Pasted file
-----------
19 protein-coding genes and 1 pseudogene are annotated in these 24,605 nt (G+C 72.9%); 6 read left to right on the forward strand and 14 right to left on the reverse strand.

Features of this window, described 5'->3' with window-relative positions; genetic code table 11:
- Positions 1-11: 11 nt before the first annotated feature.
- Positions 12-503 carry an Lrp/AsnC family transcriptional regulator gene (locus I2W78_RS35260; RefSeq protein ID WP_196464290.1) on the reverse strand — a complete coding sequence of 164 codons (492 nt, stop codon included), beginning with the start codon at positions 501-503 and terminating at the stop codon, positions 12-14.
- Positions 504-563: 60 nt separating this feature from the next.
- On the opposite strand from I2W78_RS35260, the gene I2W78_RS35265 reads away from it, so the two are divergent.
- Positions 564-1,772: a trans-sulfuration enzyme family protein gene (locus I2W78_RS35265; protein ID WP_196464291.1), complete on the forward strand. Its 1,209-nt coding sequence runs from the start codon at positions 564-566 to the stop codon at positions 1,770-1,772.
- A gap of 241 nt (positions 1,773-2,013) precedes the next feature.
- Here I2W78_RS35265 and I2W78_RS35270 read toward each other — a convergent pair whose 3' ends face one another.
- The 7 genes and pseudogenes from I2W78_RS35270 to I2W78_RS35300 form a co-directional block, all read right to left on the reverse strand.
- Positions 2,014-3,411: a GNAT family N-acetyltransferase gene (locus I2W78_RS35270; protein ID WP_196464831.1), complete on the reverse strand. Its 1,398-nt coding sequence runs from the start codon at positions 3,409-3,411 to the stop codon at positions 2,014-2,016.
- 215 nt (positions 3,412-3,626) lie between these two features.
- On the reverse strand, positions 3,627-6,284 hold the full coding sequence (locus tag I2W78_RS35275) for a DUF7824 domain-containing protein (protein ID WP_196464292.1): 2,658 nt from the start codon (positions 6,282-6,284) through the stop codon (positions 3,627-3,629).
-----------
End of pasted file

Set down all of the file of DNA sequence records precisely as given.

19 protein-coding genes and 1 pseudogene are annotated in these 24,605 nt (G+C 72.9%); 6 read left to right on the forward strand and 14 right to left on the reverse strand.

Features of this window, described 5'->3' with window-relative positions; genetic code table 11:
- Positions 1-11: 11 nt before the first annotated feature.
- Positions 12-503 carry an Lrp/AsnC family transcriptional regulator gene (locus I2W78_RS35260; RefSeq protein ID WP_196464290.1) on the reverse strand — a complete coding sequence of 164 codons (492 nt, stop codon included), beginning with the start codon at positions 501-503 and terminating at the stop codon, positions 12-14.
- Positions 504-563: 60 nt separating this feature from the next.
- On the opposite strand from I2W78_RS35260, the gene I2W78_RS35265 reads away from it, so the two are divergent.
- Positions 564-1,772: a trans-sulfuration enzyme family protein gene (locus I2W78_RS35265; protein ID WP_196464291.1), complete on the forward strand. Its 1,209-nt coding sequence runs from the start codon at positions 564-566 to the stop codon at positions 1,770-1,772.
- A gap of 241 nt (positions 1,773-2,013) precedes the next feature.
- Here I2W78_RS35265 and I2W78_RS35270 read toward each other — a convergent pair whose 3' ends face one another.
- The 7 genes and pseudogenes from I2W78_RS35270 to I2W78_RS35300 form a co-directional block, all read right to left on the reverse strand.
- Positions 2,014-3,411: a GNAT family N-acetyltransferase gene (locus I2W78_RS35270; protein ID WP_196464831.1), complete on the reverse strand. Its 1,398-nt coding sequence runs from the start codon at positions 3,409-3,411 to the stop codon at positions 2,014-2,016.
- 215 nt (positions 3,412-3,626) lie between these two features.
- On the reverse strand, positions 3,627-6,284 hold the full coding sequence (locus tag I2W78_RS35275) for a DUF7824 domain-containing protein (protein ID WP_196464292.1): 2,658 nt from the start codon (positions 6,282-6,284) through the stop codon (positions 3,627-3,629).